Although Arizona was the first state to defeat a ballot initiative aimed at preventing same-sex marriage, when it voted down Proposition 107 in 2006, it’s still not among the states that recognize same-sex marriage today. However, the movement to bring marriage equality to the Grand Canyon State has been building. Last year, the ACLU of Arizona, the Human Rights Campaign, and two additional organizations launched a campaign called Why Marriage Matters Arizona “to remove discrimination from Arizona’s Constitution and win the freedom to marry for all couples in the state.” Twenty more organizations have since joined the coalition, and last month the coalition convened an interfaith group of Arizona clergy to speak in support of marriage equality.
A similar organization, the Coalition for Navajo Equality, has also formed in the Navajo Nation, which straddles parts of Utah, Arizona, and New Mexico. Although legalized same-sex marriage passed in New Mexico in December of last year, the Navajo Nation’s sovereignty means that for Navajos in New Mexico, the fight for marriage equality is not over. Still, the differential treatment that Navajos in same-sex marriages could face — if they get married in New Mexico outside of tribal land — could push the question into a greater prominence in the Navajo Nation. As Alray Nelson, the coalition’s founder and organizer wrote in the Albuquerque Journal News, “Gay and lesbian couples share the same economic, health care and child-raising experiences as our parents.” Recognizing those roles to “promote families rather than divide them,” Alray continues, would strengthen the Navajo Nation.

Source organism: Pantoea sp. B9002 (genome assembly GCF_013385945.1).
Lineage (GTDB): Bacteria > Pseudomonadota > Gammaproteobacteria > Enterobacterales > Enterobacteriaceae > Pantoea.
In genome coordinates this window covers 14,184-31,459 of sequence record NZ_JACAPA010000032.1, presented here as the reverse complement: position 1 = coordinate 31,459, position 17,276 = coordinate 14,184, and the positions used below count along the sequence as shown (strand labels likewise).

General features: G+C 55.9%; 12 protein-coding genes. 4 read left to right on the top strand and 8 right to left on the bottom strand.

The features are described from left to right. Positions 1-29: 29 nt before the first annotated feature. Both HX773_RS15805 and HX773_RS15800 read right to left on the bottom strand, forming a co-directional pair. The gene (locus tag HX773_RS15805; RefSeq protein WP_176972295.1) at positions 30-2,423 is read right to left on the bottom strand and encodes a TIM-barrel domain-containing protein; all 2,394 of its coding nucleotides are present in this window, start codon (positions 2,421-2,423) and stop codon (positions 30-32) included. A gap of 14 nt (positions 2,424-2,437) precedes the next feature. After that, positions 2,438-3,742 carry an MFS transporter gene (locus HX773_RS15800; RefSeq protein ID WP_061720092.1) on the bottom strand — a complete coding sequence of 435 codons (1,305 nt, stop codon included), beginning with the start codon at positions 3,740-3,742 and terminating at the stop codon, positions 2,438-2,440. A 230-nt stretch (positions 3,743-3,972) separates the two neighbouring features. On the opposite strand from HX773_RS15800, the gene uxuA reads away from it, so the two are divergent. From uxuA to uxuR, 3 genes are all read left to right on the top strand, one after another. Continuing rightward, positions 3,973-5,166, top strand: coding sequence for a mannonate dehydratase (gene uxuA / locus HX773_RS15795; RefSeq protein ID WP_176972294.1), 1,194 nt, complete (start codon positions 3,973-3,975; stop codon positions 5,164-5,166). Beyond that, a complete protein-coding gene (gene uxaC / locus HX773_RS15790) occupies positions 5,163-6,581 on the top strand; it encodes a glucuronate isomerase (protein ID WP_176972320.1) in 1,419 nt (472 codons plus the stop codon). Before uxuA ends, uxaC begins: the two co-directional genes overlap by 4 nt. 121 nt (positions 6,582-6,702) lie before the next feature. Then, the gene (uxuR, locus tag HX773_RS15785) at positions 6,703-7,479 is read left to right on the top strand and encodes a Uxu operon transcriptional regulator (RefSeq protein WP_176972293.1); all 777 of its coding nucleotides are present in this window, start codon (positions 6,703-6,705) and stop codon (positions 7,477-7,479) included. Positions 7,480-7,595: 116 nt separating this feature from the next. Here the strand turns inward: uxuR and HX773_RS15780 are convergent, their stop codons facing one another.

One of the expert witnesses who testified on behalf of the plaintiffs in the legal fight against Proposition 8, Lee Badgett, underscored the financial toll of banning same-sex marriage. Same-sex couples who can’t marry are denied the tax and employment benefits of marriage, amounting to “thousands of dollars [annually] that will not be available to spend on children or to save for their college education.” Other expert witnesses testified on the effects discrimination has on the physical and mental health of its victims, including chronically high levels of stress.
That kind of toll on individuals is a toll on society as well, affecting public health and the economy. Marriage equality will not remedy all of the barriers to the rights and dignity of LGBTQ people, but it’s a start, and one that’s overdue in Arizona. At the close of last month, President Obama issued a proclamation that declared June to be Lesbian, Gay, Bisexual, and Transgender Pride Month. Recalling the Supreme Court victory for same-sex marriage last June, Obama remarked, “Despite this progress, LGBT workers in too many States can be fired just because of their sexual orientation or gender identity; I continue to call on the Congress to correct this injustice by passing the Employment Non-Discrimination Act. And in the years ahead, we will remain dedicated to addressing health disparities within the LGBT community by implementing the Affordable Care Act and the National HIV/AIDS Strategy.”